Words

I am thinking about words. Not the fifty thousand or so satisfying words that I poured into my NaNoWriMo file, now floating in the Google cloud awaiting rewrite. Not the thousand or so words that I fill each post on this blog with. I am thinking about the words we speak and, more significantly, the words we cannot speak because they are so hard to find.

On a typical day I do not say very much. Many of the words that I speak could be pre-recorded and played on remote. ‘You need to get yourself ready’; ‘Have you packed your lunch?’; ‘What time will you be home?’; ‘Have a good day’; ‘How was your day?’.

I suspect that the daily repetition is irritating to those around me. The alternative is to say nothing, to stay out of the way, which I sometimes choose to do.

Over dinner in the evening I find that my children now drive the conversation around the table with their happy chat about friends and teachers, television shows and funny happenings. When I try to join in with an anecdote of my own it often falls flat. It is best if I remain largely silent.

My husband rarely makes conversation. We pass each other essential information or significant news. Sometimes we find a topic of mutual interest, an update from someone we have met, a topic from current affairs, but this is a rare treat.

Perhaps this is why I have found my writing to be so therapeutic. All of those words in my head that want to come out, all of those thoughts and events that I want to share but have nobody wishing to listen. I throw them out into the ether and feel pathetically grateful when someone, anyone, responds. It feels like interaction, sometimes even understanding.

Television shows depict friendships where people can share anything and everything with their close friends. In order to draw the viewer in to the plot there is necessary dialogue. Do friendships like this exist in real life? Do people ever share the plot lines of their lives so openly?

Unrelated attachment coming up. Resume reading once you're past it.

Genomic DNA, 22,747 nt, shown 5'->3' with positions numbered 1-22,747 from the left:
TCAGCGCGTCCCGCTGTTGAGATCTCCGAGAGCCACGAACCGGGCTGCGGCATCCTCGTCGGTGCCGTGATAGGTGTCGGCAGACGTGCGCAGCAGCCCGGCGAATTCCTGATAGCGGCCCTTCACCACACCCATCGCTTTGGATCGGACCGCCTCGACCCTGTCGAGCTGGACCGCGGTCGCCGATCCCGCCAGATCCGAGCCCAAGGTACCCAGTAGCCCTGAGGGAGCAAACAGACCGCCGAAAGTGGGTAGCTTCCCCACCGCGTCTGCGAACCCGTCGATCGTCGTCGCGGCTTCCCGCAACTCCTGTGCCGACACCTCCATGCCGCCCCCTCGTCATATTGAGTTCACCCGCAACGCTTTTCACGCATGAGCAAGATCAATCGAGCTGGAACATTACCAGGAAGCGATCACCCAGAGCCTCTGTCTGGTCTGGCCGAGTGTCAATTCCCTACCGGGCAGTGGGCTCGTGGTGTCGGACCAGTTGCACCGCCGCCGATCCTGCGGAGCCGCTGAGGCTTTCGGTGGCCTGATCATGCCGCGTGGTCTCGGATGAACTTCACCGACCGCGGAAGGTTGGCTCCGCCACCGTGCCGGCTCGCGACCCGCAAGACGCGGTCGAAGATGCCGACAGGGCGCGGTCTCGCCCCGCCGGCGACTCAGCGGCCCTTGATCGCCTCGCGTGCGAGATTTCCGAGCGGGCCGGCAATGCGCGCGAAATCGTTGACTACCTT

I was brought up to adhere to a strict set of rules. There were some things that we should not do, but if we did then it should never be mentioned. There were some things that we should never discuss. If nobody talked of the shameful thing then we could all pretend that it hadn’t happened. It would remain hidden, secret, unspoken, unacknowledged. Eventually it would go away.

Words spoken do not go away. A careless, cruel or unkind word will bury itself deep in the hearer’s psyche where it will fester and grow in proportion, beyond anything intended. It will shape perception of the speaker, creating waves that spread out as a pebble dropped in a pool of still water. Little wonder that many words are better left unsaid.

What to do then with the emotions that are so hard to express but which affect not just the bearer but those around because they cannot be fully contained, they affect the way we live and act? I have tried to explain so much to my nearest and dearest, yet have been unable to find the right words. I encounter blankness, irritation, misunderstanding. Do I keep those words inside and cope as best I can? Do I try to share in the hope that some sense can be made of the way my life is being blighted by these feelings of despair?

Words are powerful and dangerous. A lack of words can be equally hard to bear.

Am I looking for understanding only so that things may go my way? If I cannot make myself understood, the repercussions may cause a reaction that is worse than holding it all inside. How do I find a language deep enough to express such intense emotion in the short time that I can hold a listener’s attention?

My silence is painful but words, once shared, cannot be contained or controlled.

I cannot explain, even to myself, why these emotions exist and affect me so negatively. How am I to find the language that will allow someone else to understand? If I bottle it all up inside, will it explode and cause more damage because the cause was never adequately communicated?

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Giving due consideration to an alternative point of view

I am often perplexed as to why my supposedly intelligent friends seem unable to give due consideration to points of view that do not concur with their own. It is not that I expect them to change long held opinions on the strength of a simple exchange, but I do expect them to be able to appreciate why other views are held; to understand the basis of the alternative even if they disagree with the conclusions reached. When a large number of equally intelligent people espouse differing opinions I do not see how each side can be so unwilling to consider the possibility that they may be wrong. Such conceit seems at odds with their otherwise impressive intellectual capacity.